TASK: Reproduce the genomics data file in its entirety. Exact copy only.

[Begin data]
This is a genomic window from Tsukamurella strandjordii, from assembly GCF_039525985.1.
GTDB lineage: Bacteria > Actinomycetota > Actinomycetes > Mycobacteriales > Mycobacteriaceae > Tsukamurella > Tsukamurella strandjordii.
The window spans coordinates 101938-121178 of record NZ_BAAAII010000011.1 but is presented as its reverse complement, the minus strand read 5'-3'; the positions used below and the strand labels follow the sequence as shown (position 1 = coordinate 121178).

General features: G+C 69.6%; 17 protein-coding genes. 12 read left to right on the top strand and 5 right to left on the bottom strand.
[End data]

This is a genomic window from Tsukamurella strandjordii, from assembly GCF_039525985.1.
GTDB lineage: Bacteria > Actinomycetota > Actinomycetes > Mycobacteriales > Mycobacteriaceae > Tsukamurella > Tsukamurella strandjordii.
The window spans coordinates 101938-121178 of record NZ_BAAAII010000011.1 but is presented as its reverse complement, the minus strand read 5'-3'; the positions used below and the strand labels follow the sequence as shown (position 1 = coordinate 121178).

General features: G+C 69.6%; 17 protein-coding genes. 12 read left to right on the top strand and 5 right to left on the bottom strand.